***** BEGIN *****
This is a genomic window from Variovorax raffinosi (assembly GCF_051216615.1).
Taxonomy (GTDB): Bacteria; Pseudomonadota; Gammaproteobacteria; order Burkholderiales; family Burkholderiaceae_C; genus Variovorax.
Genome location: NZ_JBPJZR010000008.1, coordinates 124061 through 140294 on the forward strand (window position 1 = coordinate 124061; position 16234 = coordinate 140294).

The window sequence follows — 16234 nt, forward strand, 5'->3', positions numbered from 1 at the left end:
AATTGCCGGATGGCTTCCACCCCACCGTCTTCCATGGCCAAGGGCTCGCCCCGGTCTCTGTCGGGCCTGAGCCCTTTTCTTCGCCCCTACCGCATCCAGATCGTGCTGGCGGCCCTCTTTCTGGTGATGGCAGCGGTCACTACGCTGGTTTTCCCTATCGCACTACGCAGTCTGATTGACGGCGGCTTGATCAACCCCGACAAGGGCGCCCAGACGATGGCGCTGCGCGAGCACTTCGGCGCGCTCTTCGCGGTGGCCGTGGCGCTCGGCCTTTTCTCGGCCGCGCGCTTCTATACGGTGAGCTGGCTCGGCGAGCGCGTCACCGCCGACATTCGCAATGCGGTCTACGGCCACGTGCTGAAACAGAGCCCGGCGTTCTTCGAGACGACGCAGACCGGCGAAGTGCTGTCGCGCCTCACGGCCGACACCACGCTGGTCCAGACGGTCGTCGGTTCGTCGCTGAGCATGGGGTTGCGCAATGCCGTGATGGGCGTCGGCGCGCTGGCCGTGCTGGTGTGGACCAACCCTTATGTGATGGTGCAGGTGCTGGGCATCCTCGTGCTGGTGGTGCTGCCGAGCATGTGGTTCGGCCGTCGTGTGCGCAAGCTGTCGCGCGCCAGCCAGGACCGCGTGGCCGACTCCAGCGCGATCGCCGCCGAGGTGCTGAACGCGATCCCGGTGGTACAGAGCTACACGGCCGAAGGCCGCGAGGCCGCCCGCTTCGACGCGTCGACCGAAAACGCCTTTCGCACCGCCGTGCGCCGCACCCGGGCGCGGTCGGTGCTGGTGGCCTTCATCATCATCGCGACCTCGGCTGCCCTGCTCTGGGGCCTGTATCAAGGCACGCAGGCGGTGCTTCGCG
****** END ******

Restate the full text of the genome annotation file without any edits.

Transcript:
This is a genomic window from Variovorax raffinosi (assembly GCF_051216615.1).
Taxonomy (GTDB): Bacteria; Pseudomonadota; Gammaproteobacteria; order Burkholderiales; family Burkholderiaceae_C; genus Variovorax.
Genome location: NZ_JBPJZR010000008.1, coordinates 124061 through 140294 on the forward strand (window position 1 = coordinate 124061; position 16234 = coordinate 140294).

The window sequence follows — 16234 nt, forward strand, 5'->3', positions numbered from 1 at the left end:
AATTGCCGGATGGCTTCCACCCCACCGTCTTCCATGGCCAAGGGCTCGCCCCGGTCTCTGTCGGGCCTGAGCCCTTTTCTTCGCCCCTACCGCATCCAGATCGTGCTGGCGGCCCTCTTTCTGGTGATGGCAGCGGTCACTACGCTGGTTTTCCCTATCGCACTACGCAGTCTGATTGACGGCGGCTTGATCAACCCCGACAAGGGCGCCCAGACGATGGCGCTGCGCGAGCACTTCGGCGCGCTCTTCGCGGTGGCCGTGGCGCTCGGCCTTTTCTCGGCCGCGCGCTTCTATACGGTGAGCTGGCTCGGCGAGCGCGTCACCGCCGACATTCGCAATGCGGTCTACGGCCACGTGCTGAAACAGAGCCCGGCGTTCTTCGAGACGACGCAGACCGGCGAAGTGCTGTCGCGCCTCACGGCCGACACCACGCTGGTCCAGACGGTCGTCGGTTCGTCGCTGAGCATGGGGTTGCGCAATGCCGTGATGGGCGTCGGCGCGCTGGCCGTGCTGGTGTGGACCAACCCTTATGTGATGGTGCAGGTGCTGGGCATCCTCGTGCTGGTGGTGCTGCCGAGCATGTGGTTCGGCCGTCGTGTGCGCAAGCTGTCGCGCGCCAGCCAGGACCGCGTGGCCGACTCCAGCGCGATCGCCGCCGAGGTGCTGAACGCGATCCCGGTGGTACAGAGCTACACGGCCGAAGGCCGCGAGGCCGCCCGCTTCGACGCGTCGACCGAAAACGCCTTTCGCACCGCCGTGCGCCGCACCCGGGCGCGGTCGGTGCTGGTGGCCTTCATCATCATCGCGACCTCGGCTGCCCTGCTCTGGGGCCTGTATCAAGGCACGCAGGCGGTGCTTCGCG